Dead is dead. No capacity for effort of any kind. The absence of a will that motivates us any longer. Done. Finished.
I’m starting to get a glimpse of the illusion we live in that suggests our being good matters at all. The lie promoted in our culture and from our pulpits that suggests, among other external tests, if we don’t like President Obama or aren’t gay, then we are lining up appropriately to agree with God. From that attempt, we perceive a benefit.
We define our actions and reactions through a well-intentioned desire to be acceptable to God. We even look to His Word to justify our positions, compare our conduct against His stated desires as best that we can interpret them, and find satisfaction in our performance. Or not; then we work on it. But still, we’re better than those other people. They’re “real” sinners; His Word says that.
I’m stuck on John 2:24-25, “But Jesus did not commit Himself to them, because He knew all men, and had no need that anyone should testify of man, for He knew what was in man.”
I’ve been pondering that; what does that mean. The people in Chapter 2 that Jesus is choosing not to commit Himself to were witnessing His signs and wonders and believing in Him based on what they were seeing. Yet, He wasn’t committing to them. Why not?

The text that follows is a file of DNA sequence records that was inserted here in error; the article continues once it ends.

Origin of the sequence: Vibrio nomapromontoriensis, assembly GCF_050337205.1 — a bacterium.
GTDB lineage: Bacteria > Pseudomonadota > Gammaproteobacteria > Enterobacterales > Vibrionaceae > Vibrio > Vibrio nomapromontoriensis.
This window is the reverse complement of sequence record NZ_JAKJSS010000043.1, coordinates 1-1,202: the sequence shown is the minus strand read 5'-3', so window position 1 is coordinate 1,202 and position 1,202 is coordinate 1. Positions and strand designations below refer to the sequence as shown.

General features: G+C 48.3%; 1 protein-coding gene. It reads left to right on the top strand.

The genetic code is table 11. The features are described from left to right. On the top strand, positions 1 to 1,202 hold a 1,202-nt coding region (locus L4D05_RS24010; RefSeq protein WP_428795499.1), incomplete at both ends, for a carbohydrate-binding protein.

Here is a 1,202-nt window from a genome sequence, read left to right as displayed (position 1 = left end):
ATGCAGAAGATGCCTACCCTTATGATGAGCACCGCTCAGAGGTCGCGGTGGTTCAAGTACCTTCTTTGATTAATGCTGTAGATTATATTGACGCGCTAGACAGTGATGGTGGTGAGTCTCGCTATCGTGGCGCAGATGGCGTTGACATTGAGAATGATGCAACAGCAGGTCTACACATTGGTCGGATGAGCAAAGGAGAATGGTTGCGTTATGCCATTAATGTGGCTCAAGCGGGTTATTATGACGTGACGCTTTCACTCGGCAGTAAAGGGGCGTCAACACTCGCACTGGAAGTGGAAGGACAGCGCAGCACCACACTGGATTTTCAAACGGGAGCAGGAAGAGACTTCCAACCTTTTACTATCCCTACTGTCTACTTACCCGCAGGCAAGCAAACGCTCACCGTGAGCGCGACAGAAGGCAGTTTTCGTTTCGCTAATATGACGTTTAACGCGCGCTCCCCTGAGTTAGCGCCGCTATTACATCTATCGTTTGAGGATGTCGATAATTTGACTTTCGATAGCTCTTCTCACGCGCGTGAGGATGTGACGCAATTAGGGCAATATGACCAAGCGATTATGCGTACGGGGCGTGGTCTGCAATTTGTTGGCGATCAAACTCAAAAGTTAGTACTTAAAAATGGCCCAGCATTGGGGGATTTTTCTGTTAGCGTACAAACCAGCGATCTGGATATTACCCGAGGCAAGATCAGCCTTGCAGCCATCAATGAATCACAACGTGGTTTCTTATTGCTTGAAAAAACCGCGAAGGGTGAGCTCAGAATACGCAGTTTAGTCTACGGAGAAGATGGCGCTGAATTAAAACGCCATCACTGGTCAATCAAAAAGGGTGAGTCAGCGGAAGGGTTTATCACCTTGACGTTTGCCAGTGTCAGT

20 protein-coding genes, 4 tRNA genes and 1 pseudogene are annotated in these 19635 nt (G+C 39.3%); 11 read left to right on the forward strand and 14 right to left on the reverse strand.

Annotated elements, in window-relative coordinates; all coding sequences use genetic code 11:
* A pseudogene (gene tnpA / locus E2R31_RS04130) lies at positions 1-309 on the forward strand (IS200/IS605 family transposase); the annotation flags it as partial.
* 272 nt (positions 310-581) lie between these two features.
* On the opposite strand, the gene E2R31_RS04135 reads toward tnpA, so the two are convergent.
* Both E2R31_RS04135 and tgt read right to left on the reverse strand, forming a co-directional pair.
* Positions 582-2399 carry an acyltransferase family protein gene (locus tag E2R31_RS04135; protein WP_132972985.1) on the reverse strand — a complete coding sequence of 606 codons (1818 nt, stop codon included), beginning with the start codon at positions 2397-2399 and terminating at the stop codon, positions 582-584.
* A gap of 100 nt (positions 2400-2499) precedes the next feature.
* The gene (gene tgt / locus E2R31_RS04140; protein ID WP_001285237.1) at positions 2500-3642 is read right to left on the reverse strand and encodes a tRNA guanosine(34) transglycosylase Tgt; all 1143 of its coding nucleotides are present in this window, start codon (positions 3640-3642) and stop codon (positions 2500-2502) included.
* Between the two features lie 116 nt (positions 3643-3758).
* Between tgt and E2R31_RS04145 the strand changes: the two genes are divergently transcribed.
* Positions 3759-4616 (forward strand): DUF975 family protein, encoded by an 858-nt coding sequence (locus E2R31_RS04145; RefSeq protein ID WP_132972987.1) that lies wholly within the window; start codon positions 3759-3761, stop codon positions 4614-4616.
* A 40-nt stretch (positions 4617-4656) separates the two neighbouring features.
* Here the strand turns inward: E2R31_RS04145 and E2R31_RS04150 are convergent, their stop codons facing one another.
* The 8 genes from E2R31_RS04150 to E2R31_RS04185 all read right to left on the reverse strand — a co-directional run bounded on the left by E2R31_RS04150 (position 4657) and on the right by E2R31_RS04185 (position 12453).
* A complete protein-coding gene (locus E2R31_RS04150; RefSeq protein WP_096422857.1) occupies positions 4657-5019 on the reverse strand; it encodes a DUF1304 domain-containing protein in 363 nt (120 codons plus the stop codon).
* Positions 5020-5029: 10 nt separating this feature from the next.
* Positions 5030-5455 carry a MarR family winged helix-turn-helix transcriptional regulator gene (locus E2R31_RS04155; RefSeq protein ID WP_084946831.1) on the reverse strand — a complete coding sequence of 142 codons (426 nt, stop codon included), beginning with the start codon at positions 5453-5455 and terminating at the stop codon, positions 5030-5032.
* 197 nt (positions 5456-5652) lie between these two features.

This is at the end of Chapter 2 (remember, the chapters weren’t part of the original text; they were put in there to help us maneuver) and flowing right into Chapter 3, I believe we end up where He intends. Chapter 3 is where Jesus declares that we must be “born again” to see the Kingdom of God. The idea of being “born again” stumped Nicodemus and confounds many of us, too . . . even those that are in church every week.
Even the recognition that Jesus is powerful and believing that He is who He says He is doesn’t establish our place with Him. No matter how many times we walk the aisle, read the stuff, go to the things, be good compared to others or oppose evil our place is not assured until we die to be born again.
Verse 25 above says, “for he knew what was in man.” We’re just not there until we’re done with ourselves because what’s in us is just not going to get it done. He knows what’s in us and it’s not good. Not in and of itself.
But to be born again, of the Spirit, we’ve got to die to what is in us. To die to it requires admitting it. Admitting it leaves us with no traction for comparison or self-justification. It is a place dependent on Grace. It is a place from which Jesus commits Himself to us.